CNN anchor Chris Cuomo admitted Wednesday that his repeated interviews with older brother Andrew, the governor of New York, were “unusual” and that he would “never be objective” in interviewing Cuomo, whose state has seen the most coronavirus deaths in the country.
“Obviously, I love you as a brother,” Cuomo told the governor. “Obviously, I’ll never be objective. Obviously, I think you’re the best politician in the country. But I hope you feel good about what you did for your people because I know they appreciate it. Nothing’s perfect. You’ll have your critics. But I’ve never seen anything like what you did, and that’s why I’m so happy to have had you on the show.”
Governor Cuomo, whose state has seen over 24,000 COVID-19 deaths, has been heavily criticized for a March 25 order that forced New York nursing homes to admit coronavirus patients without testing to see if they were still positive. According to the New York health department, over 6,000 people have died from coronavirus in New York nursing homes, approximately 25 percent of the state’s total death. Last month, the order was inexplicably scrubbed from the state’s website.
On Wednesday, Cuomo finally asked his brother about the nursing homes, after ten interviews over the past three months.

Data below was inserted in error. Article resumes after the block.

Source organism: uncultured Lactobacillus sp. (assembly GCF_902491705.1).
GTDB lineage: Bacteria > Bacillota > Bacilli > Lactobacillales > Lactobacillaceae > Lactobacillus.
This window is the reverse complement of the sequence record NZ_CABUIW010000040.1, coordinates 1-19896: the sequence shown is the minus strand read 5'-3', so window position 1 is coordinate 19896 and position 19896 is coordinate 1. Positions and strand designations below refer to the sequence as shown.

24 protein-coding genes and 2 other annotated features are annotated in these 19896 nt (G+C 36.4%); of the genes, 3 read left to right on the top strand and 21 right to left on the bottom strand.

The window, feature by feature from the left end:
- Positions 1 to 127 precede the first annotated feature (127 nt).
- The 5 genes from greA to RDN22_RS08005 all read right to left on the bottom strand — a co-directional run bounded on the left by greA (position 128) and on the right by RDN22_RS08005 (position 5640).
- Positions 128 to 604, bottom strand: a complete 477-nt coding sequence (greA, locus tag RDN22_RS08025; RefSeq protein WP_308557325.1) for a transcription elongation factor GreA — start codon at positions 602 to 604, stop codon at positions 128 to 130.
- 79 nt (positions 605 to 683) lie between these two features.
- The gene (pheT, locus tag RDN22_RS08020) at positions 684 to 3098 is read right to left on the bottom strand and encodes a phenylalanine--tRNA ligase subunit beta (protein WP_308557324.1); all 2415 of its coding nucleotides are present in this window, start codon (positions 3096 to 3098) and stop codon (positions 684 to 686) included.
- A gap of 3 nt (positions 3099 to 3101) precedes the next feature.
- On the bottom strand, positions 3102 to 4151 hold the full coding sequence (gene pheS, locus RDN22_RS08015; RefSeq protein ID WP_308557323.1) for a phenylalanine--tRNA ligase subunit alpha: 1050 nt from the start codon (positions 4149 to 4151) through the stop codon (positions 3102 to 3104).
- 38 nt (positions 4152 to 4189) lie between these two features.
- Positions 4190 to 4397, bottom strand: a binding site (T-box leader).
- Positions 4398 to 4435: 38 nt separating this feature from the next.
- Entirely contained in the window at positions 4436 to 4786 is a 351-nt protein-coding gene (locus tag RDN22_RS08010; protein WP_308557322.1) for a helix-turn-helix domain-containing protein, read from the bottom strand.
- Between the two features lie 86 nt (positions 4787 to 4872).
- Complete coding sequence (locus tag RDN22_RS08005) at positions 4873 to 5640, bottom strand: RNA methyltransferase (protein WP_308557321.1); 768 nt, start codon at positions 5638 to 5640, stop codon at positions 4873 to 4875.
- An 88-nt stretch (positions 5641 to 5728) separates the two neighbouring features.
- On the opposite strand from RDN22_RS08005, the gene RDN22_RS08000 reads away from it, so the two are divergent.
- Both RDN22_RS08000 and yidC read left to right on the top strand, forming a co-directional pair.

“Nursing homes. People died there, they didn’t have to, it was mismanaged and the operators have been given immunity. What do you have to say about that?” the CNN anchor asked.
“Several statements that are not correct, but that’s okay. It’s your show, you say whatever you want to say,” the governor sarcastically responded.
Cuomo has repeatedly deflected criticism on his nursing home order, saying in May that “the obligation is on the nursing home” to reject coronavirus patients, despite his order to the contrary. Earlier this week, he blamed the federal government, explaining that “all of them failed to handle this pandemic and warn this nation.”
“So New York had more cases and more deaths and more deaths in nursing homes because that’s who the virus affects,” he added.